So, David Lang wrote an article suggesting that classical music could learn from baseball, where historical achievements and lore enliven the events of the present, rather than diverting attention and respect from them. A cute, inoffensive analogy. Nicely scaled for its medium -- clearly leveled at general readership, not fellow professionals.
And oh. The comments thread. It's so horrifying! I can't look away. It's worse than the typical Youtube thread, in a way, because the readers have decent grammar and in many cases appear to be balanced and intelligent individuals. But still, the ignorance. My.
Notice: I'm not calling anyone stupid, or even wrong. Just ignorant. Don't blame culture for not dropping great new music in your lap. Go out and look for it. The onus is on you, listeners--is on US, all of us, as listeners. We are all the listeners, we are all the audience, and every human has a choice whether to participate in music, or any other cultural expression, and at what level.
People are writing a whole hell of a lot of music these days. It's our choice whether or not to listen to it. I won't get mad at you if you don't; there's only so much time, and each of us has a capacity for new listening experiences that only extends so far.
So, if you want to stop at movie scores, that's fine. The commenters who cite John Williams as the greatest modern composer have a point. His music is widely heard and enjoyed. Maybe you'll stop at a crowd-pleasing concert music composer like Eric Whitacre. That's fine too. At least at that point you're aware there are concert music composers who are alive. Some of my brethren bash such popular figures, for musical reasons or simply because they're so successful. I will not. Their music is not my favorite music, but it's reaching people, and that's hardly a thing to get angry about.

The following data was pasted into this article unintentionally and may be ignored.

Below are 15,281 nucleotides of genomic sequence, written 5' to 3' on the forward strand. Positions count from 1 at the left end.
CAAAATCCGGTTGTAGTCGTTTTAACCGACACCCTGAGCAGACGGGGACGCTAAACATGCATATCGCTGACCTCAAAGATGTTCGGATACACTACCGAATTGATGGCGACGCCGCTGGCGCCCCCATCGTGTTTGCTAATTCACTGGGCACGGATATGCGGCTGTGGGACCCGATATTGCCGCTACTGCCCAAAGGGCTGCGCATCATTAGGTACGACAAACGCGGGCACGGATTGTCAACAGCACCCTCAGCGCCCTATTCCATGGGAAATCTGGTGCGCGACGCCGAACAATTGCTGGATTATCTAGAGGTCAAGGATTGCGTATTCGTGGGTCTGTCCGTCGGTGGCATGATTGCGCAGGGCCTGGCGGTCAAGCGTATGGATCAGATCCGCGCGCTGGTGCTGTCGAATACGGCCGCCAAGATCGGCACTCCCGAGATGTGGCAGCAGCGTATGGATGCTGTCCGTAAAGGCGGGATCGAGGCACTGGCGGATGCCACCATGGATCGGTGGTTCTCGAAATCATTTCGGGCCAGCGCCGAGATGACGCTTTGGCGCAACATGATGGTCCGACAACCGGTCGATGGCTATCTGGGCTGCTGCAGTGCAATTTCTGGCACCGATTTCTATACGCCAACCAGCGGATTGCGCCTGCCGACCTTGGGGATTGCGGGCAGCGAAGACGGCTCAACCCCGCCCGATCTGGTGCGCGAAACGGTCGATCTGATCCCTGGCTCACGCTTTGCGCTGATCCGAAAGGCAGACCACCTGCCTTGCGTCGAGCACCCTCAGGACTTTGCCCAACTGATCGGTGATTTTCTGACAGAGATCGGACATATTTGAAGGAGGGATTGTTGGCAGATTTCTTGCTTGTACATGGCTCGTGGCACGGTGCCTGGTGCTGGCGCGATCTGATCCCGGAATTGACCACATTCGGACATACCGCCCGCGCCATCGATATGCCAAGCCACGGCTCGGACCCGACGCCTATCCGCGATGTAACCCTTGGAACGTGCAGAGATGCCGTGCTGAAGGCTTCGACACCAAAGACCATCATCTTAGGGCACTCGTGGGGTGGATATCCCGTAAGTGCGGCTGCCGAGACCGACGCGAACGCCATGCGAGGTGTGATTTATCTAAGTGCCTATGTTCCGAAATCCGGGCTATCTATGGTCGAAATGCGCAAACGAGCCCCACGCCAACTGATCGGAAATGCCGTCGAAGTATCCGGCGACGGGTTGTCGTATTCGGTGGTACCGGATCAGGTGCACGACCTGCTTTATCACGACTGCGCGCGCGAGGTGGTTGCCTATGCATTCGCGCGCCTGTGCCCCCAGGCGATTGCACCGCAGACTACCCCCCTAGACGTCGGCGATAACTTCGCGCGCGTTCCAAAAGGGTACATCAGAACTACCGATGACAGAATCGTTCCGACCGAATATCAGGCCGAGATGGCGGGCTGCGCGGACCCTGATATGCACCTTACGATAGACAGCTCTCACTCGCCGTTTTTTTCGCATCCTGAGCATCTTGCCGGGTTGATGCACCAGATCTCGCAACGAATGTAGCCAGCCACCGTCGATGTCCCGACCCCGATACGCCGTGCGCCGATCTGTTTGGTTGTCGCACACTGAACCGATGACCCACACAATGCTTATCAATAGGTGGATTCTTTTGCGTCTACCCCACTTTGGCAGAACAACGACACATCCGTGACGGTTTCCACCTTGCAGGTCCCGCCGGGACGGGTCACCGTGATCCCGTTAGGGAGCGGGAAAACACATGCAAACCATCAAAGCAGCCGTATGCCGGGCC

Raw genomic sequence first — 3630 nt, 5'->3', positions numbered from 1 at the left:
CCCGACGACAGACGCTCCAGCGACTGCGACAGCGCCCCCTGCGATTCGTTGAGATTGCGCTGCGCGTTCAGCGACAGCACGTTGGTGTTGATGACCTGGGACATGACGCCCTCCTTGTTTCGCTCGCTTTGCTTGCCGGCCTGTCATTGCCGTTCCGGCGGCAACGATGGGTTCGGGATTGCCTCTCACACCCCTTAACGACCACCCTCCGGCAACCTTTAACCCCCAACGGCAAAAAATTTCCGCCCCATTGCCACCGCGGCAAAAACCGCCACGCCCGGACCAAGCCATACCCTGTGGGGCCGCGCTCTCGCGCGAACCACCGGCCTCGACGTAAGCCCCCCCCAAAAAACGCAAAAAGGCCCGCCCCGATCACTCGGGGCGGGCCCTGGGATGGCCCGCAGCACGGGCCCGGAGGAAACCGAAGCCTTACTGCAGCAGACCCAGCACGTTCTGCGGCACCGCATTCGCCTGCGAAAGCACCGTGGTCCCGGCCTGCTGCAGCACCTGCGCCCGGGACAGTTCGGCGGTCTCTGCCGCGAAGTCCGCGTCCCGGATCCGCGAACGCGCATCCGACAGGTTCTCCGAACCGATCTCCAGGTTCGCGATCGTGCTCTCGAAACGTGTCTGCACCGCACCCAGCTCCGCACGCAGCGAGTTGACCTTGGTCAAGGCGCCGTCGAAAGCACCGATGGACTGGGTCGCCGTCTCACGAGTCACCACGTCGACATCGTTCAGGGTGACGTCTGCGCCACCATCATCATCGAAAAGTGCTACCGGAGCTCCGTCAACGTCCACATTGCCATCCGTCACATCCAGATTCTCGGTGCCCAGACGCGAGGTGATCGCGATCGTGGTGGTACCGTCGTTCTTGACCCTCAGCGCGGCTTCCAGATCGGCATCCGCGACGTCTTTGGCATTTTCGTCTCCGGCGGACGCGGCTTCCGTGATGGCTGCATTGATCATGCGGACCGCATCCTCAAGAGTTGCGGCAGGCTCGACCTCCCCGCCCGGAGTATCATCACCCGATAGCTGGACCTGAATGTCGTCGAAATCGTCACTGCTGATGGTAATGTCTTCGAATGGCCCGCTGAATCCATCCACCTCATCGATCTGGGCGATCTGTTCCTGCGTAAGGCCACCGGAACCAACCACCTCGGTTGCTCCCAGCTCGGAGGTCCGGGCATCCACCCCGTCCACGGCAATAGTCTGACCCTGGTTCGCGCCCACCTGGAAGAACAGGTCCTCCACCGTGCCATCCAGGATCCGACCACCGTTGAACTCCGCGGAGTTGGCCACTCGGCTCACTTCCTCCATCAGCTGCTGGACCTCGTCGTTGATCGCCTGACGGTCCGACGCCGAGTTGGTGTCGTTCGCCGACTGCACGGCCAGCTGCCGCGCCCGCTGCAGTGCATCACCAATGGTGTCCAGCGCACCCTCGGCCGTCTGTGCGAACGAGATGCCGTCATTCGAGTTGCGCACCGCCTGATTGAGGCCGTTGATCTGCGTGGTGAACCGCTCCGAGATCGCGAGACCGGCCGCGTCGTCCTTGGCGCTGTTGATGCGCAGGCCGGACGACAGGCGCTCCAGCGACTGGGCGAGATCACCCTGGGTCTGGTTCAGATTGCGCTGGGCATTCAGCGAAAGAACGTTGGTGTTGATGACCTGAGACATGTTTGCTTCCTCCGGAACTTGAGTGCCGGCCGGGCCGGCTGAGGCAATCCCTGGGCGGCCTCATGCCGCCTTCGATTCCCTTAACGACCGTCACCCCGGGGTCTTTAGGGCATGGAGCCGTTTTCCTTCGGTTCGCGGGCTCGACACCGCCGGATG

That said, to those who asked "who is the Bach/Beethoven of today," those who are searching for a Great Man to help them contextualize recent music, I say we must let go of this model of individual greatness and era-defining personalities. We think music can only be understood as a progressing narrative of great individual musicians, because that's the way we were taught. But that isn't a good way of understanding music, globally, in the now. It is a good way of understanding music history. It is a historiographical tactic, and a very useful one. But it is not a practical method for parsing the loud, vibrant, confusing, extravagant Present Moment. It never was.
So as for understanding 21st-century music before it gets boxed up and three-hole-punched and becomes part of Music History, it's just going to take some listening. And again, you don't have to listen. You can hear modern piece #1 by composer X and give up because it's "atonal" and "not melodic." I've said these things myself. What they really mean is that we don't understand. Or you can listen ten more times until you start to get it. Even if you don't get it, you can still accept it, much in the same way enlightened people attempt to accept foreign ideas, opinions, lifestyles, and cultures. I don't understand Urdu. This doesn't mean it shouldn't be spoken, that the world isn't richer because there are people speaking Urdu out there, right now! There is plenty of music I don't "understand" -- including, but not limited to, segments of high modernism. But that doesn't mean it shouldn't exist. And that doesn't mean I don't appreciate it as a contribution to the rich realm of human utterance.